By Jessianne WrighEBS Contributor

BOZEMAN – Fourteen students from Westminster College rolled into the Missouri Headwaters State Park northwest of Bozeman on Sept. 6, packed into a passenger van and minivan, one pulling a trailer. The crew pulled out their tents and settled in for their 15th night out on the road.

Accompanied by professors Jeff Nichols and Brent Olson, these Salt Lake City-based students came to the Greater Yellowstone Ecosystem to learn about the West as a part of the inaugural Westminster Expedition.

“The goal was to have a really extended field study course,” said Olson, who teaches environmental studies at Westminster.

For 12 weeks, these students will travel, tents and notebooks in tow, visiting iconic sites like Yellowstone National Park, working landscapes such as the Butte Copper Mines, Native communities, “New West” towns like Bend and Moab, and contentious places like the Little Bighorn and Malheur Wildlife Refuge. Along the way, the group will speak with experts in the field, from public land managers and the National Park Service, to Native leaders, to ranchers and activists.

“I wanted to expose students to the lands I know and love,” Nichols said. Colored pencils in hand, Nichols said he and Olson sat down with a map and tried to organize places into themes, eventually mapping out a large figure “8” that snakes across Montana, Idaho, Washington, Oregon, California, Nevada, Arizona and Utah.

The students will receive 16 upper division credits in environmental studies and history at the end of the trip, having studied the themes of environmental cooperation and conflict, landscape and meaning, the history of public lands, and the Native West.

Bozeman was an early stop along the route, and students heard from Montana State University geography professor and renowned author William Wyckoff, as well as history professor Mark Fiege, who is a recipient of the MSU Wallace Stegner Endowed Chair in Western American Studies. Camped along the waters of the Jefferson, Madison and Gallatin rivers, the students discussed the Lewis and Clark expedition and visited the Madison Buffalo Jump. They also spent time visiting with the team at Headwaters Economics.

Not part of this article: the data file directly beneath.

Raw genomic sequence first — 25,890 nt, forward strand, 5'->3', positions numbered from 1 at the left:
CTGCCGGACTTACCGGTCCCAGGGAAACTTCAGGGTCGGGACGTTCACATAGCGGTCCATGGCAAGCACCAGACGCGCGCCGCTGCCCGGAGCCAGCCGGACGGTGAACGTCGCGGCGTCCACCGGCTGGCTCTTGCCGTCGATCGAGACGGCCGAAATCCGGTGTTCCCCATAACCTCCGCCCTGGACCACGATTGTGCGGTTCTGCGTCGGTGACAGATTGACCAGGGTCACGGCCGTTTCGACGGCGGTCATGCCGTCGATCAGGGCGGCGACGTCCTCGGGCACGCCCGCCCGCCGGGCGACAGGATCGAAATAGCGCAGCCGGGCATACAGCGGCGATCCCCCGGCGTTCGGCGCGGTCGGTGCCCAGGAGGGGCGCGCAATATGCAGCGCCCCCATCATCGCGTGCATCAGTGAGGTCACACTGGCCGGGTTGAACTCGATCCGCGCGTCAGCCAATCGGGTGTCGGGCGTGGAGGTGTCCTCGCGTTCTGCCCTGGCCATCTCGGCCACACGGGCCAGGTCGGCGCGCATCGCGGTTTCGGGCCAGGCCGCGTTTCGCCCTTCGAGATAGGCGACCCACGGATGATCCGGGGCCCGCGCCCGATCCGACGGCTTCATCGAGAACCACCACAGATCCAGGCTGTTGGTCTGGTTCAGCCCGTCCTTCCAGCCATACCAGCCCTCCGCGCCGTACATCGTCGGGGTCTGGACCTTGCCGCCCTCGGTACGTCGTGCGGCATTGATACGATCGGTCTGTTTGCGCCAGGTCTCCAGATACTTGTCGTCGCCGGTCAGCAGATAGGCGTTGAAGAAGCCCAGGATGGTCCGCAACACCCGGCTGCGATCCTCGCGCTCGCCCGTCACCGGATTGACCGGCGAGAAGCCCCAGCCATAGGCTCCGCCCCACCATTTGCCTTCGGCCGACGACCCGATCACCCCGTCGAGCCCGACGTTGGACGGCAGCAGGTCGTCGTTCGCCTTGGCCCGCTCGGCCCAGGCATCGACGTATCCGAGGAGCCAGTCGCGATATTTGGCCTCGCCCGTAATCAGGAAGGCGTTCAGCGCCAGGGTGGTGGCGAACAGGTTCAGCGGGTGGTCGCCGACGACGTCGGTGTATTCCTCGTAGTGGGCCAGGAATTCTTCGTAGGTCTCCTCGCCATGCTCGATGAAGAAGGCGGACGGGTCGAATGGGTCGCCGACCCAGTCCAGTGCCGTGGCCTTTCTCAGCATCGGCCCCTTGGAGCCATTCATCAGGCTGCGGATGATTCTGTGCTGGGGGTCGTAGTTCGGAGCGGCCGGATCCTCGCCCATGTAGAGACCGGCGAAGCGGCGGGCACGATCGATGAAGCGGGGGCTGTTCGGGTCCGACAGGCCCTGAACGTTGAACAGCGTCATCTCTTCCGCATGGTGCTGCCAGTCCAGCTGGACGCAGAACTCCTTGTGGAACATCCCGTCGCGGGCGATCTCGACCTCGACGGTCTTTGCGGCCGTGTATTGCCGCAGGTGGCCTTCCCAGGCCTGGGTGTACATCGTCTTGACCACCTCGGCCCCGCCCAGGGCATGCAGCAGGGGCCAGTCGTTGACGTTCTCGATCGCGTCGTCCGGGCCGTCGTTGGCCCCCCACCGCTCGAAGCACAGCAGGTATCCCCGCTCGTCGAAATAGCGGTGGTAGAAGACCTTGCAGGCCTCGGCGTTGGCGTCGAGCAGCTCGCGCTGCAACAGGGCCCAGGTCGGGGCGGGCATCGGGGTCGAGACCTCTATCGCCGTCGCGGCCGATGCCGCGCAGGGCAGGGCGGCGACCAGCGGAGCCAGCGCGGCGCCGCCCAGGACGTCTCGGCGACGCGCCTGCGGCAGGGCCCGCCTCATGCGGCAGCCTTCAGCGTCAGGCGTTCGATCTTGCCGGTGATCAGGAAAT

Traveling in two vans, a class of 14 students from Westminster College are visiting sites throughout the American West this semester, learning about contemporary issues around public land, Native culture and natural landscapes.

An important aspect of the trip so far for student Naomi Shapiro of Boise, Idaho, is simply being able to learn about the place she calls home. “I’m from the West and I realized I hadn’t seen very much of it,” she said. “One of the very cool things is, we’ve been able to learn some of the stories from different perspectives,” she added, describing the perspectives of Native peoples or women as related to important moments in history.

“The best learning happens when we are immersed in experiences,” Nichols said in a Westminster College press release about the trip. “Traveling to extraordinary places and talking with the people who live and work there will illuminate complex human and environmental issues.” 

In a way that student Bridger Layton described as “poetic,” the group was forced to alter a portion of their route after leaving Bozeman thanks to burning fires in and near Glacier National Park that have caused road closures on the Going-to-the-Sun Road.

“A lot of the conversations we have, the things we read, discuss the ways that even in the 21st century, we sort of feel like we have taken over nature,” Layton said. “Fire is just another one of those things that is sort of the upfront example that no matter how hard we try, nature is still going to push us around and we still need to think about the ways we interact with it.”

On Sept. 7, the Westminster students hosted an open reception for high school students interested in learning more about Westminster College. Westminster alumnus Max Lowe, a Bozeman-based photographer, filmmaker, writer and skier, shared his experience at the university and also told current Westminster students of his path after college.

“I think that there are many different paths to the places that you want to go,” Lowe said. “It all comes down to the choices that you make in the moment and there are no wrong choices in the end.”